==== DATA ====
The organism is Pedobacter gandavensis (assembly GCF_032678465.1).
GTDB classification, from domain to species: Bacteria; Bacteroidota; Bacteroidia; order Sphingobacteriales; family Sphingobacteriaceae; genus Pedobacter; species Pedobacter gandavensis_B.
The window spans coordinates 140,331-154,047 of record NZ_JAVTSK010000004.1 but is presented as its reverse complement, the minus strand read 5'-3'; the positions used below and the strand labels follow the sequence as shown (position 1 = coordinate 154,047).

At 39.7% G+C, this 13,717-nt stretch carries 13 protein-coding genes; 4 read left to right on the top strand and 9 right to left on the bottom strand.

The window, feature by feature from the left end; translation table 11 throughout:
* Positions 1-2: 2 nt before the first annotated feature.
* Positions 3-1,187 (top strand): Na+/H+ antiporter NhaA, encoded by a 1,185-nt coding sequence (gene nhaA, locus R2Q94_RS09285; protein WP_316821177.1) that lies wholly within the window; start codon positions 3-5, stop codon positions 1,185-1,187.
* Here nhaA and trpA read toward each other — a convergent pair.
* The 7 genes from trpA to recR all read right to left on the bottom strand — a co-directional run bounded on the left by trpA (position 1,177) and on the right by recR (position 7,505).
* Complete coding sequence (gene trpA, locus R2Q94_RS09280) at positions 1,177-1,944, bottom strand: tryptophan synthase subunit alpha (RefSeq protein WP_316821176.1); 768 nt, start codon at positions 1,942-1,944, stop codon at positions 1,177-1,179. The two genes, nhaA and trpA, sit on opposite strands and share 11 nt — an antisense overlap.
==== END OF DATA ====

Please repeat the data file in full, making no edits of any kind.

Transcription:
The organism is Pedobacter gandavensis (assembly GCF_032678465.1).
GTDB classification, from domain to species: Bacteria; Bacteroidota; Bacteroidia; order Sphingobacteriales; family Sphingobacteriaceae; genus Pedobacter; species Pedobacter gandavensis_B.
The window spans coordinates 140,331-154,047 of record NZ_JAVTSK010000004.1 but is presented as its reverse complement, the minus strand read 5'-3'; the positions used below and the strand labels follow the sequence as shown (position 1 = coordinate 154,047).

At 39.7% G+C, this 13,717-nt stretch carries 13 protein-coding genes; 4 read left to right on the top strand and 9 right to left on the bottom strand.

The window, feature by feature from the left end; translation table 11 throughout:
* Positions 1-2: 2 nt before the first annotated feature.
* Positions 3-1,187 (top strand): Na+/H+ antiporter NhaA, encoded by a 1,185-nt coding sequence (gene nhaA, locus R2Q94_RS09285; protein WP_316821177.1) that lies wholly within the window; start codon positions 3-5, stop codon positions 1,185-1,187.
* Here nhaA and trpA read toward each other — a convergent pair.
* The 7 genes from trpA to recR all read right to left on the bottom strand — a co-directional run bounded on the left by trpA (position 1,177) and on the right by recR (position 7,505).
* Complete coding sequence (gene trpA, locus R2Q94_RS09280) at positions 1,177-1,944, bottom strand: tryptophan synthase subunit alpha (RefSeq protein WP_316821176.1); 768 nt, start codon at positions 1,942-1,944, stop codon at positions 1,177-1,179. The two genes, nhaA and trpA, sit on opposite strands and share 11 nt — an antisense overlap.